From Cracks in the Liberal Edifice to the Rediscovery of the Common Good

A Biblical Precedent for the Coase Theorom?
I'm interested to see what's in the Adam Smith piece.

I like Steven Seagal movies

There. I said it. I'm watching Out for a Kill right now. Actually, when I'm up at 4am with baby Micah (taking my turn) I often turn to the action movie channel. Almost invariably, it's a Steven Seagal flick. Or Bad Boys. No luck getting a Charles Bronson, Chuck Norris, or even a Jean-Claude Van Damme, though.

the four ways to spend money

Food for thought from this guy:
1. You spend your money on yourself. You're motivated to get the thing you want most at the best price. This is the way middle-aged men haggle with Porsche dealers.

2. You spend your money on other people. You still want a bargain, but you're less interested in pleasing the recipient of your largesse. This is why children get underwear at Christmas.

3. You spend other people's money on yourself. You get what you want but price no longer matters. The second wives who ride around with the middle-aged men in the Porsches do this kind of spending at Neiman Marcus.

4. You spend other people's money on other people. And in this case, who cares?

Most government spending falls into category four. Which is why the government keeps buying us Hoover Dams, B-1 bombers, raids on Waco cults, and 1972 Federal Water Pollution Control Acts.
Ok, that last paragraph was that guy's commentary. You could enter your own gripes about government into that paragraph.

I think the "four ways" idea was first put forth by Milton and Rose Friedman.

Digital Divide and Ministry national conference

TechMission has set aside July 8-9 for the next national Technology and Ministry conference for folks in an urban setting. Good times. Get there if you can.

pray for Abner and his team

Abner Ramos is an Intervarsity staff worker at East L.A. College. One of the guys in his chapter, Julio, was killed this week in a hit-and-run accident. Abner is in the middle of the tragedy, as is Brad Arnold, and I pray wisdom and spiritual strength as they support Julio's loved ones during a very difficult time: http://elacceso.blogspot.com/2005/02/julio-rodriguez-is-with-lord.html Julio Rodriguez is with The Lord.

extreme blog makeover?

You know all those extreme makeover shows on TV? We could have an extreme web site or blog makeover. This can go live once the new Apple iChat software, the one that allows four-way videoconferencing, is released this summer. I got the thought after IM'ing wit DJ Chuang, who got jacked by his web site host - they lost the last month of his blog entries, server crash, and now he has to do "reconstructive surgery" (his term, not mine) on his blog.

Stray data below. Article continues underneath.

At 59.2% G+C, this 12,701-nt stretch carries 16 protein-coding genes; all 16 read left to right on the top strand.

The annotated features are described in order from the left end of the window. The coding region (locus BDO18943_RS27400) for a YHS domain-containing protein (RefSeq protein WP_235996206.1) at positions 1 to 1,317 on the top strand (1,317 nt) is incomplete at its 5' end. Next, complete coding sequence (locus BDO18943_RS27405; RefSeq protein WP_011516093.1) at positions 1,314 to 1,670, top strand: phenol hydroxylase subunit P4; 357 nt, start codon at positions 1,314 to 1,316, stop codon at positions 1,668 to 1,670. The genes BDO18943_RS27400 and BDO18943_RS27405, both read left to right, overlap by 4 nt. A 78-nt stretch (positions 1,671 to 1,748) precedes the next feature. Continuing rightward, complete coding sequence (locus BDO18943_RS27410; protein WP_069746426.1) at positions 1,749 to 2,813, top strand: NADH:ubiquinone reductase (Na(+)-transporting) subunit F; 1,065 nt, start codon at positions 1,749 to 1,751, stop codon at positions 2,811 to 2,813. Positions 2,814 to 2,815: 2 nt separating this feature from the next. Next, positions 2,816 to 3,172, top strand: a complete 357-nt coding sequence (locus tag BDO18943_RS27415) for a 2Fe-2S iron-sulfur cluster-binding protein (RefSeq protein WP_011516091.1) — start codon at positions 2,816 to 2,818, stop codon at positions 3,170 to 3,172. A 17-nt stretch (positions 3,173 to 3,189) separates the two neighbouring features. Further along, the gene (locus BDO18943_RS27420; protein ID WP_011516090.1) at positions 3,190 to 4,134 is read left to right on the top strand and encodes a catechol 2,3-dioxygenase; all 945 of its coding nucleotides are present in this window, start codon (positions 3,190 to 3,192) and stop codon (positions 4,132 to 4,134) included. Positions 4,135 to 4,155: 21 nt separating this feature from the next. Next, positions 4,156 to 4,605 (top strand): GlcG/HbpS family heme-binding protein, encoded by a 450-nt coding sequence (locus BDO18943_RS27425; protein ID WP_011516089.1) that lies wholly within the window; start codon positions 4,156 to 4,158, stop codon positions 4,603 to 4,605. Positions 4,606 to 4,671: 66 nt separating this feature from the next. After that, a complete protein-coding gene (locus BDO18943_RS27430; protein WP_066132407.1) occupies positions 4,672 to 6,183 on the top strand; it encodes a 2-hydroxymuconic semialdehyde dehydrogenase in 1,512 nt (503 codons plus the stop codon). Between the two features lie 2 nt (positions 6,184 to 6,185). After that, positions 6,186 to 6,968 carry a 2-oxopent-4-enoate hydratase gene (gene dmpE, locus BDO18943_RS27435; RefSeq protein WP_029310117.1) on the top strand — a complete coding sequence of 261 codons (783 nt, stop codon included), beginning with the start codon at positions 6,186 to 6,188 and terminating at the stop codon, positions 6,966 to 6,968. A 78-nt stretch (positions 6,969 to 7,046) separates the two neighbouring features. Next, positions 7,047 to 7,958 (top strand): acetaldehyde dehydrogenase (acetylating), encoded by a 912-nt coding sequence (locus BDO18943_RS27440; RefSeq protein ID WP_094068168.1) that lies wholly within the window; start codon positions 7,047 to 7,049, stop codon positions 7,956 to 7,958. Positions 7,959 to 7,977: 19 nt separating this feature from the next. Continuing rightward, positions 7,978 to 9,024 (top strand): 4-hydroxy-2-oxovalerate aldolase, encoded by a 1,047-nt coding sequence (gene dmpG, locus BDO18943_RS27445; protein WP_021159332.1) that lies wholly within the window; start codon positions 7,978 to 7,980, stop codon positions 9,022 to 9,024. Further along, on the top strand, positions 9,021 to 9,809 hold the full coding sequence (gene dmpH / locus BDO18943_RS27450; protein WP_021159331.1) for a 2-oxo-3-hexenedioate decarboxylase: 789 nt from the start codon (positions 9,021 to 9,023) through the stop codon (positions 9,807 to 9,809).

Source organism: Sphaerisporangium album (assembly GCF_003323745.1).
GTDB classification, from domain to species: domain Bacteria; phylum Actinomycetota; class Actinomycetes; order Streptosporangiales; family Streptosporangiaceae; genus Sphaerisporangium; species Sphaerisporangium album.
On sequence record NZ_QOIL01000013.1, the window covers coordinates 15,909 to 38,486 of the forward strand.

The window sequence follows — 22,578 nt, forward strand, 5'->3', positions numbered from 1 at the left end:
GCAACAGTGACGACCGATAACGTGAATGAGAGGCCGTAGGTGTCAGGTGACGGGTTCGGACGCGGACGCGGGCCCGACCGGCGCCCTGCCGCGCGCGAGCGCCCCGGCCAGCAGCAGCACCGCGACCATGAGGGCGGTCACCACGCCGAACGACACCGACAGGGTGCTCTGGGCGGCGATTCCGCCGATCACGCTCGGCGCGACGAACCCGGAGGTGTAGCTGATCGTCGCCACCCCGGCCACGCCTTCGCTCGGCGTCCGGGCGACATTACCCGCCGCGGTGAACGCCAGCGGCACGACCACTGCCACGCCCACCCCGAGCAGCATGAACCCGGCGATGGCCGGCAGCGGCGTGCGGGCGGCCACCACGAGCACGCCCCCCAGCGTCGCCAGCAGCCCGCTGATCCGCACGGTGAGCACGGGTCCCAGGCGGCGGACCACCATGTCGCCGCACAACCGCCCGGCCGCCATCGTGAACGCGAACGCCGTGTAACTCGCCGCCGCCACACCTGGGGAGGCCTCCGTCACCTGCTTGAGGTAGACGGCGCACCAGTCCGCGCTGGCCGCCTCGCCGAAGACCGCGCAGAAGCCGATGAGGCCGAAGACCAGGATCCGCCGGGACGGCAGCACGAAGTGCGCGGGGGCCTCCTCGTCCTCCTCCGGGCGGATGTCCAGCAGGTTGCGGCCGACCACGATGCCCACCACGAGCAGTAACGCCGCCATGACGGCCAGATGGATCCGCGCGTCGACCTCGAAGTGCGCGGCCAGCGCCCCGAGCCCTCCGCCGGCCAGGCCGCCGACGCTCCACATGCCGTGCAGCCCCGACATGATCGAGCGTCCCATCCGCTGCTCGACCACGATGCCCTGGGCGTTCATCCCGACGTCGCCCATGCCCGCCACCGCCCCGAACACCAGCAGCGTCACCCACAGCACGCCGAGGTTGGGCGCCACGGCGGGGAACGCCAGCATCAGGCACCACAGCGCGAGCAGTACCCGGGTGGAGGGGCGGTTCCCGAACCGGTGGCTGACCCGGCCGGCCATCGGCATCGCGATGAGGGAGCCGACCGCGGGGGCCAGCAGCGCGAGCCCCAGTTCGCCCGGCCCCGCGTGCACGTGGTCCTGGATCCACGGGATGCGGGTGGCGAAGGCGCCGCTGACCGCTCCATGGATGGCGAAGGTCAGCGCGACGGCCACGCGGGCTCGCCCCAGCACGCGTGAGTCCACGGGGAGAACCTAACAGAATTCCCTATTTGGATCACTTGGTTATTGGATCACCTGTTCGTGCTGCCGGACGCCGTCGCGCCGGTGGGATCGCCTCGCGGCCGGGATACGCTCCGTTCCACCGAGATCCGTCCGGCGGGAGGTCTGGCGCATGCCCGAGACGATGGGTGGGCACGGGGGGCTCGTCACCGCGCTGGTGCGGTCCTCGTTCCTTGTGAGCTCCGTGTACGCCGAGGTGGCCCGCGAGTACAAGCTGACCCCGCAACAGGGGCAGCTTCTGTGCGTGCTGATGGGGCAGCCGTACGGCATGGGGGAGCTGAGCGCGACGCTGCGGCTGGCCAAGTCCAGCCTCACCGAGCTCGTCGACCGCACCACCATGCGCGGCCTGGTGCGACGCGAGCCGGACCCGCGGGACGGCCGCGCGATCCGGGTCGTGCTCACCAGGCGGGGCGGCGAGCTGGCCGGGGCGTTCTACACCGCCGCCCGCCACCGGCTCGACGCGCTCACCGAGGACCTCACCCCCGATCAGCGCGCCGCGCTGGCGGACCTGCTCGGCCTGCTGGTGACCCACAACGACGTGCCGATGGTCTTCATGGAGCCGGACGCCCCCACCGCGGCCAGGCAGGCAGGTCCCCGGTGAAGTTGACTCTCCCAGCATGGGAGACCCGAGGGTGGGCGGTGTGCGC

driving me crazy

...and I say that without any exxageration. We've hit a stage in my son's chemotherapy where he is doing a lot better, but dad and mom are stressed out. We've just got a lot to do, in all areas of our life, yet there are many many many unplanned situations and interruptions related to child care that we are being stretched to our limit. We are challenged to pray more, take things more slowly, and just plain old trust God more. We are beyond stretched. Yet and still some good things are happening. At church we are doing the 40 Days of Community. Our first small group meeting was last night at our house and it went very well. Kafi and I also both did our first day's devotional, and I feel more peaceful today. And about Rick Warren - I really like the guy. I've never met him, but he's very likable and real and just himself. I appreciate him and the Saddleback folks. You know, I hate to say it, but I think there is some sort of spiritual bias against well-to-do, upper crust churches in America, particulary with wealthy folks, as if being wealthy alone disqualifies some place from legitimate spiritual service. Saddleback is tucked into a nice area in a nice part of a nice county, yet there is some incredible stuff coming from there. God bless them for it.

If you think of me as a "good networker"...

(and you may not, but i'm speaking to those of you who've said as much to me...)

Then you can learn what I do and why by reading the "Network" chapter in Tim Sanders' book, Love is the Killer App. I just picked it up again and started reading it, late last night. I was startled by how clearly he explained "love" networking. Now, let me clearly state that I didn't learn what I know from Sanders. I learned it by watching John Perkins, and because I have a fair amount of this approach to life as part of my personality. I recommend Sanders because I often try to explain this stuff to people and stumble over my own words.

please help